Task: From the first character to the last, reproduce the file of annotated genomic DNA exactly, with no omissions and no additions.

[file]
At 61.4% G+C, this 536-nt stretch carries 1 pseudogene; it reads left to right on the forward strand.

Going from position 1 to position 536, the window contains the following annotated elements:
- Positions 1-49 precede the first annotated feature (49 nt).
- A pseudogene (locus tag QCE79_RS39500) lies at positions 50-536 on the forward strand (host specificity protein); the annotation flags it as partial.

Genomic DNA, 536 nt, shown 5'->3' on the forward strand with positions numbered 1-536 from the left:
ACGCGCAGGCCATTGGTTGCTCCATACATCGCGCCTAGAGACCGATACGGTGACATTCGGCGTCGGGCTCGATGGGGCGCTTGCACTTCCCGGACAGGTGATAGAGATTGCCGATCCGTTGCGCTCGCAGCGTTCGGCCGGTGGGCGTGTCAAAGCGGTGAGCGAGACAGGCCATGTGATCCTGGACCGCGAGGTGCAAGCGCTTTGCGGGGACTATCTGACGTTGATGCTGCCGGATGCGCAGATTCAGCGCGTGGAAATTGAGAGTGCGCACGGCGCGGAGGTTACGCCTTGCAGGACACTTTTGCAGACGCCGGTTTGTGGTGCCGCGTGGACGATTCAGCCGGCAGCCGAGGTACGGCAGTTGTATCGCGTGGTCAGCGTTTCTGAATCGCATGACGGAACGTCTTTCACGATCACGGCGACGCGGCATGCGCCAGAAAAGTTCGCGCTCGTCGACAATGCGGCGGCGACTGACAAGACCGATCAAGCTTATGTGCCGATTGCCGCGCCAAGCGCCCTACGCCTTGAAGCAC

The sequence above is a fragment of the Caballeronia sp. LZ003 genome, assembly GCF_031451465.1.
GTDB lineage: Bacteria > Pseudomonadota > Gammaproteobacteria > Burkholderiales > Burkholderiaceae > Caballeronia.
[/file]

At 61.4% G+C, this 536-nt stretch carries 1 pseudogene; it reads left to right on the forward strand.

Going from position 1 to position 536, the window contains the following annotated elements:
- Positions 1-49 precede the first annotated feature (49 nt).
- A pseudogene (locus tag QCE79_RS39500) lies at positions 50-536 on the forward strand (host specificity protein); the annotation flags it as partial.

Genomic DNA, 536 nt, shown 5'->3' on the forward strand with positions numbered 1-536 from the left:
ACGCGCAGGCCATTGGTTGCTCCATACATCGCGCCTAGAGACCGATACGGTGACATTCGGCGTCGGGCTCGATGGGGCGCTTGCACTTCCCGGACAGGTGATAGAGATTGCCGATCCGTTGCGCTCGCAGCGTTCGGCCGGTGGGCGTGTCAAAGCGGTGAGCGAGACAGGCCATGTGATCCTGGACCGCGAGGTGCAAGCGCTTTGCGGGGACTATCTGACGTTGATGCTGCCGGATGCGCAGATTCAGCGCGTGGAAATTGAGAGTGCGCACGGCGCGGAGGTTACGCCTTGCAGGACACTTTTGCAGACGCCGGTTTGTGGTGCCGCGTGGACGATTCAGCCGGCAGCCGAGGTACGGCAGTTGTATCGCGTGGTCAGCGTTTCTGAATCGCATGACGGAACGTCTTTCACGATCACGGCGACGCGGCATGCGCCAGAAAAGTTCGCGCTCGTCGACAATGCGGCGGCGACTGACAAGACCGATCAAGCTTATGTGCCGATTGCCGCGCCAAGCGCCCTACGCCTTGAAGCAC

The sequence above is a fragment of the Caballeronia sp. LZ003 genome, assembly GCF_031451465.1.
GTDB lineage: Bacteria > Pseudomonadota > Gammaproteobacteria > Burkholderiales > Burkholderiaceae > Caballeronia.